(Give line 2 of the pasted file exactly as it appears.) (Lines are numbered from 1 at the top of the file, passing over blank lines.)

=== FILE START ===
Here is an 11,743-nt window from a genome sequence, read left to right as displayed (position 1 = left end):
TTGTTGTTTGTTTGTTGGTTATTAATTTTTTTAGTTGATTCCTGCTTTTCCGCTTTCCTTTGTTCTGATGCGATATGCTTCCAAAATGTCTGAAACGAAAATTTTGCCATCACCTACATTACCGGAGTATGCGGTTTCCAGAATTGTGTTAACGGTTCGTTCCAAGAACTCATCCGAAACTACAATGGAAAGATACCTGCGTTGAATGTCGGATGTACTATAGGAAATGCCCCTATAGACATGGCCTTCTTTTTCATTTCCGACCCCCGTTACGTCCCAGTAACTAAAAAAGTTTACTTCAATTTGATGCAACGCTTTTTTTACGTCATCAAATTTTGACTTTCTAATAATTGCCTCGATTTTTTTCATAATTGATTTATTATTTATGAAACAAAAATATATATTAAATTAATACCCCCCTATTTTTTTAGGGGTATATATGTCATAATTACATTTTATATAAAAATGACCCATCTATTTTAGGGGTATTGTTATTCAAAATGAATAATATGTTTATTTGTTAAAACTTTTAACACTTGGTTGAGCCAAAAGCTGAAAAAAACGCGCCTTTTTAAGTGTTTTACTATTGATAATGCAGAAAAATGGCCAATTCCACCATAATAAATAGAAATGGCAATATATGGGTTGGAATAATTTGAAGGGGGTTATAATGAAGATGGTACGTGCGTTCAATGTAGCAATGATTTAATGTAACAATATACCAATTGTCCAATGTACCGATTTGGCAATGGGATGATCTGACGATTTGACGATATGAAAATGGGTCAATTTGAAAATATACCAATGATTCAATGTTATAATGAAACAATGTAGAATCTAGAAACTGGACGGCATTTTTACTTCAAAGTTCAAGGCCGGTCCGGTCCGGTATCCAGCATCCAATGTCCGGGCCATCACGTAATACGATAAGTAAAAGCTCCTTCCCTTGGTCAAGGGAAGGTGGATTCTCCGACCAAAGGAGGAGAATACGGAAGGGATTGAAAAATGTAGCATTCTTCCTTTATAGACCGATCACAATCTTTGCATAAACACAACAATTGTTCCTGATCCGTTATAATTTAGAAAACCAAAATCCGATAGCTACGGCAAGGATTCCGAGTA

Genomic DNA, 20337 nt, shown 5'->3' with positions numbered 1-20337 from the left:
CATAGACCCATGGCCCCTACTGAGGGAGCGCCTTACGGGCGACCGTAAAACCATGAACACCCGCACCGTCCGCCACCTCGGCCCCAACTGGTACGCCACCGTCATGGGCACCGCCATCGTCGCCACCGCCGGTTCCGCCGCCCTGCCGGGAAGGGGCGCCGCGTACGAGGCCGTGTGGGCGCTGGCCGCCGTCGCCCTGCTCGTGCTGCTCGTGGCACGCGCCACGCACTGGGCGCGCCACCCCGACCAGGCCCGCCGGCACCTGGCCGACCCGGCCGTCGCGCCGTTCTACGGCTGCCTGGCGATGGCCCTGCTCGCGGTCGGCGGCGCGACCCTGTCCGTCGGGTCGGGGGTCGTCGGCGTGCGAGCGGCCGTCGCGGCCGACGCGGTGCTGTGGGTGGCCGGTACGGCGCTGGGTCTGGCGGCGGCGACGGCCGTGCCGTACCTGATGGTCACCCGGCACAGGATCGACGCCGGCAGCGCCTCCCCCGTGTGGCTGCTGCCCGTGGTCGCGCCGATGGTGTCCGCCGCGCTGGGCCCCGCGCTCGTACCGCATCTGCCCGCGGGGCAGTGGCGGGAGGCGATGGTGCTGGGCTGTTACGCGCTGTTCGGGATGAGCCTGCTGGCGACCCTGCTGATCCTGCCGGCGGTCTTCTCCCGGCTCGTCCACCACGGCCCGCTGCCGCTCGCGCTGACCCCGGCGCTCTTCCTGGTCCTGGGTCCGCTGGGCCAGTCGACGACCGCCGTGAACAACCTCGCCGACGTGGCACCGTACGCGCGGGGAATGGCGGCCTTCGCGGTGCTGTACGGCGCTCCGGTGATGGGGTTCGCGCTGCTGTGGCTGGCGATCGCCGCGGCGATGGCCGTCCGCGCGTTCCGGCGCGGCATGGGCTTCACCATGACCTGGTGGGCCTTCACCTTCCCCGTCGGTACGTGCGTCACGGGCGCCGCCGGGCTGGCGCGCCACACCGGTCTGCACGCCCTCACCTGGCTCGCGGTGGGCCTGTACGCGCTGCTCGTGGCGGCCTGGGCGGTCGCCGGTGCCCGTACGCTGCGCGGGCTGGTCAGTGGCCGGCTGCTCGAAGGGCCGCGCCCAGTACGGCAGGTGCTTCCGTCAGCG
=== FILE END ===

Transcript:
TTGTTGTTTGTTTGTTGGTTATTAATTTTTTTAGTTGATTCCTGCTTTTCCGCTTTCCTTTGTTCTGATGCGATATGCTTCCAAAATGTCTGAAACGAAAATTTTGCCATCACCTACATTACCGGAGTATGCGGTTTCCAGAATTGTGTTAACGGTTCGTTCCAAGAACTCATCCGAAACTACAATGGAAAGATACCTGCGTTGAATGTCGGATGTACTATAGGAAATGCCCCTATAGACATGGCCTTCTTTTTCATTTCCGACCCCCGTTACGTCCCAGTAACTAAAAAAGTTTACTTCAATTTGATGCAACGCTTTTTTTACGTCATCAAATTTTGACTTTCTAATAATTGCCTCGATTTTTTTCATAATTGATTTATTATTTATGAAACAAAAATATATATTAAATTAATACCCCCCTATTTTTTTAGGGGTATATATGTCATAATTACATTTTATATAAAAATGACCCATCTATTTTAGGGGTATTGTTATTCAAAATGAATAATATGTTTATTTGTTAAAACTTTTAACACTTGGTTGAGCCAAAAGCTGAAAAAAACGCGCCTTTTTAAGTGTTTTACTATTGATAATGCAGAAAAATGGCCAATTCCACCATAATAAATAGAAATGGCAATATATGGGTTGGAATAATTTGAAGGGGGTTATAATGAAGATGGTACGTGCGTTCAATGTAGCAATGATTTAATGTAACAATATACCAATTGTCCAATGTACCGATTTGGCAATGGGATGATCTGACGATTTGACGATATGAAAATGGGTCAATTTGAAAATATACCAATGATTCAATGTTATAATGAAACAATGTAGAATCTAGAAACTGGACGGCATTTTTACTTCAAAGTTCAAGGCCGGTCCGGTCCGGTATCCAGCATCCAATGTCCGGGCCATCACGTAATACGATAAGTAAAAGCTCCTTCCCTTGGTCAAGGGAAGGTGGATTCTCCGACCAAAGGAGGAGAATACGGAAGGGATTGAAAAATGTAGCATTCTTCCTTTATAGACCGATCACAATCTTTGCATAAACACAACAATTGTTCCTGATCCGTTATAATTTAGAAAACCAAAATCCGATAGCTACGGCAAGGATTCCGAGTA